As we contemplate the promise of better days to come on what would have been the opening week-end of the 2020 Red Sox season, let’s look back to an opening day held in the midst of the Great Depression.
Long before the National Basketball Association morphed into today's multi billion dollar international conglomerate that trails only FIFA in global scope it struggled to survive in outposts like Fort Wayne Indiana, Providence, Rochester and Syracuse.
The dream call for any curator is one in which a donor not only offers a priceless artifact but also shares a wonderful story. Such was the case twenty years ago when a north shore woman called to offer the donation of the net in which Bobby Orr scored the most famous goal in Bruins and possibly hockey history.
As a parent, after learning of today's devastating news regarding the death of Tim Evans from complications from neurofibromatosis there are no adequate words.
Dr. Johnson had his dutiful devoted Boswell, likewise Jazz was the magnetic force which drew out the erudite ramblings of Whitney Balliet, Nat Hentoff, and Ralph Gleason, while politics prompted the ink stained deadline driven submissions of David Brodner, Mike Royko, Jimmy Breslin, Scotty Reston, and Molly Ivins..all talents perfectly suited to the their beats as well as to the events, and personages they helped define with their informed incisive prose.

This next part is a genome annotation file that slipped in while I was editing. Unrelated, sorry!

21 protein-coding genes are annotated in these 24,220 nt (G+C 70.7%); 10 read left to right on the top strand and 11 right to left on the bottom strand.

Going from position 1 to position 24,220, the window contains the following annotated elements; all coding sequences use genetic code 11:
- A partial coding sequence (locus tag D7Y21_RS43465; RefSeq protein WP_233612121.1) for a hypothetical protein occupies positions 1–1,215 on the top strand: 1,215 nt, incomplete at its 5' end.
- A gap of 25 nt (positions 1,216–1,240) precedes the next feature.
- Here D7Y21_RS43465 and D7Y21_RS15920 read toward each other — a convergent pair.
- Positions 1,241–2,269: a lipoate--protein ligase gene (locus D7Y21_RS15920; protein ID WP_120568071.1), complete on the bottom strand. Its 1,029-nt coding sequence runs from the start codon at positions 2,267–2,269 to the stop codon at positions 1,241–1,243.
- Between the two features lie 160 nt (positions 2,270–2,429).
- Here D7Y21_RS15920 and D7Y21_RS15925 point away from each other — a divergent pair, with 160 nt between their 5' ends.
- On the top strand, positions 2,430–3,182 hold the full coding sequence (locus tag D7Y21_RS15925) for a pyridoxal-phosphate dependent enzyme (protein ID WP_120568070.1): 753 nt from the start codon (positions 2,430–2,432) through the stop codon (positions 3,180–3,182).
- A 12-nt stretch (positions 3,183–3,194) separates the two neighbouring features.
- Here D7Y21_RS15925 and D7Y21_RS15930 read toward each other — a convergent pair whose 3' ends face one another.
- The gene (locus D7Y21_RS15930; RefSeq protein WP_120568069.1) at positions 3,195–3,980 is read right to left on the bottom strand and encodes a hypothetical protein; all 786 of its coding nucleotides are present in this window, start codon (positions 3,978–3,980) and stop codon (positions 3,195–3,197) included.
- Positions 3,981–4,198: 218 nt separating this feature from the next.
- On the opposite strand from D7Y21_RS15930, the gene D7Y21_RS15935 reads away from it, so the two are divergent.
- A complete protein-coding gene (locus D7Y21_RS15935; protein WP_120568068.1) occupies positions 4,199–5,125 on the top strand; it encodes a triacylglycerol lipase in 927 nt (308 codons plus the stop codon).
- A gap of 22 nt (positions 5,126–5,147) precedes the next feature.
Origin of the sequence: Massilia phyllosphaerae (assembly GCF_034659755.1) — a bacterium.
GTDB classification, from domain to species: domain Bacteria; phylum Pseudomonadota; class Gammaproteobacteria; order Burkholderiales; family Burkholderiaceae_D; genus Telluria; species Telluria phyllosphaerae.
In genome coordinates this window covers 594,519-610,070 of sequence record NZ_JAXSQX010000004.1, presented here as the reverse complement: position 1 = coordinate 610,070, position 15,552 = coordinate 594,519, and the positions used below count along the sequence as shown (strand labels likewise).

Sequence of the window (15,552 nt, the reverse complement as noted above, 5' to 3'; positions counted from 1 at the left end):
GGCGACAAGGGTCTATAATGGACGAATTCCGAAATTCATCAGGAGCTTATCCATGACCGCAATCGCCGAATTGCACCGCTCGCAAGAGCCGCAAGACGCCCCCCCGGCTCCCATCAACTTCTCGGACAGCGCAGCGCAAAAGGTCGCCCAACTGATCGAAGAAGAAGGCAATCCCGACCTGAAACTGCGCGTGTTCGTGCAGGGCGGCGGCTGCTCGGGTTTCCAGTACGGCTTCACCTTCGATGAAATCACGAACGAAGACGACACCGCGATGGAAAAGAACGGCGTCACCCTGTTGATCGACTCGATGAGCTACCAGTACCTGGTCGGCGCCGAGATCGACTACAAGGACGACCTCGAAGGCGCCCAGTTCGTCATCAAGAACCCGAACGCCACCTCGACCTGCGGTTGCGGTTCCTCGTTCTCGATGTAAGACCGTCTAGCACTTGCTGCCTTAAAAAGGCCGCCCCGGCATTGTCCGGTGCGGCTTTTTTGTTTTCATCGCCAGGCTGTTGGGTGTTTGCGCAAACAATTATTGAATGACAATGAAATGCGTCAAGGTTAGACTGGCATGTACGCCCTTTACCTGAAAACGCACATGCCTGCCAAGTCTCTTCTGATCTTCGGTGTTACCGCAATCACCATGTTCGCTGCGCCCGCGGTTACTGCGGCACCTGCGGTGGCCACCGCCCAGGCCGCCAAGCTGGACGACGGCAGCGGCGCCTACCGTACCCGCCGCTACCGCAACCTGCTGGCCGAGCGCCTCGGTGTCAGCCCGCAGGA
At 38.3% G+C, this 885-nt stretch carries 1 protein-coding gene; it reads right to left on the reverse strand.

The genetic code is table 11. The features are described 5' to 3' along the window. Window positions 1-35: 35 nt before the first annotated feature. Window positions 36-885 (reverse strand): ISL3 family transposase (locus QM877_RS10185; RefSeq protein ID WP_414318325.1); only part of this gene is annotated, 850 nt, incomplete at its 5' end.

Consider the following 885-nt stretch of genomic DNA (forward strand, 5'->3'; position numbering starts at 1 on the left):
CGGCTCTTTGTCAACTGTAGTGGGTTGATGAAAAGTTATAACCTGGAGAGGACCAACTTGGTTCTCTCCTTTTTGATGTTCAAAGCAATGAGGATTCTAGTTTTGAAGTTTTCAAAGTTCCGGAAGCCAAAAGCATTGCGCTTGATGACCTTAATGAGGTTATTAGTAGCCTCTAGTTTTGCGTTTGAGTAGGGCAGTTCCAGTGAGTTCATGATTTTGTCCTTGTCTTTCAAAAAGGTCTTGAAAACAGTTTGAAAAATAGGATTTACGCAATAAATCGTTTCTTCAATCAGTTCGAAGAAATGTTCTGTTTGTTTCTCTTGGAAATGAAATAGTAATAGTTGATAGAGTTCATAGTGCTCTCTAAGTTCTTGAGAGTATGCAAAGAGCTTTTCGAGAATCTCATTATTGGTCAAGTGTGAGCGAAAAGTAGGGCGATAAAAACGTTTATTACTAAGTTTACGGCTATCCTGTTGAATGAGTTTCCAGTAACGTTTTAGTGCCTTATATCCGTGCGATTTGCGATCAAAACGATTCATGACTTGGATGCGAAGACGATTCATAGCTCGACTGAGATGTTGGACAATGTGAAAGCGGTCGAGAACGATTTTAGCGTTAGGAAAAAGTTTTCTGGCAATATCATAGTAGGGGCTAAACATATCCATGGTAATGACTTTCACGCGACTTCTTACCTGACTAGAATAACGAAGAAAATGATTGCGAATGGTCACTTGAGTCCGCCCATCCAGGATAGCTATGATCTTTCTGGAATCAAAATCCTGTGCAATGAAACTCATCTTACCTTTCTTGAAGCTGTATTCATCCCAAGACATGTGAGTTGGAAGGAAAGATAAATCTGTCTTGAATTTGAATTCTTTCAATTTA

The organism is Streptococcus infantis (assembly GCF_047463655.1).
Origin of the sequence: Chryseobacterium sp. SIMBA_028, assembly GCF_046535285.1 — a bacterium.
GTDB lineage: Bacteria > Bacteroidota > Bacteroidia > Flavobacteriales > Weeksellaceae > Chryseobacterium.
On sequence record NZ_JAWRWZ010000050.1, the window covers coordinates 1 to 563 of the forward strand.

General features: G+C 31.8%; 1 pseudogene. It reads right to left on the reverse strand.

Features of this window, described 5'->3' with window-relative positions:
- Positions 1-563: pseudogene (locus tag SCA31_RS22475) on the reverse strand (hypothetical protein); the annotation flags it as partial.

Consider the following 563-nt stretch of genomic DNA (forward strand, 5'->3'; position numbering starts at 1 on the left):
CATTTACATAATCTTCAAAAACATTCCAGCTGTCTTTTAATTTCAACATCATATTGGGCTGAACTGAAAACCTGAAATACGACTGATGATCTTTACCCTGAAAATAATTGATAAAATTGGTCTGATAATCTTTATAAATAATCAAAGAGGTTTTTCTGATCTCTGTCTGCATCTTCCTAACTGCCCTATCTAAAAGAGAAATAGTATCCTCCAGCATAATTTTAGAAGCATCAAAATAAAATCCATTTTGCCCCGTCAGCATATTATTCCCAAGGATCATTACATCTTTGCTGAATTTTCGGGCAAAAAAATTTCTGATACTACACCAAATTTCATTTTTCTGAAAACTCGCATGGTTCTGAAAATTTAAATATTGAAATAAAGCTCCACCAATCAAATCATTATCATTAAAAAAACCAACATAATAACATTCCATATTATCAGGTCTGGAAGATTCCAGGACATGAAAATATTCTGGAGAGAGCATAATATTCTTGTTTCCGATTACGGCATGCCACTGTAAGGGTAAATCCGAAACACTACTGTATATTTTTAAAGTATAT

After learning of Larry Eisenhauer's death today veteran sportswriter Leigh Montville nailed it when he observed, "Ike was Gronk before Gronk."
Can it possibly be eight years since the big man departed for parts unknown? I remember a friend informing me that Kimball's reaction to learning of his dire prognosis of the cancer that took him was to observe he could now eat as much bacon as he wanted.
Is there any other sporting trophy even remotely as grand?
Inspired by friend and hockey historian Stu Hackel's recently posted gallery of hockey images, here are my bakers dozen. Not many players suffered more for their craft than goalie supreme Terry Sawchuk.
As the accolades for Bill Buckner poured in as news of his death at age 69 marked a bittersweet Memorial Day for Bostonians I mused on his life and the fact he was both a dogged competitor as well as a Zelig-like character who showed up in the backdrop and foreground of several noteworthy sporting and cultural benchmarks.
I'll never forget the first photo I ever saw of John Havlicek out of uniform. It was taken while he attended the first game of the 1967 World Series at Fenway Park
On his last day Nick had to have heard the unmistakable music of his preferred workplace as baseballs thwacked into mitts and a sort of anvil chorus of bats striking balls rang from the sun soaked cages near the path he walked at the Red Sox training complex.
The father of the Boit daughters (Edward Darley Boit) pictured in Sargent’s famous painting that hangs in the center of the MFA's American Wing was a member of the famed Oneida football team, America’s first ever squad.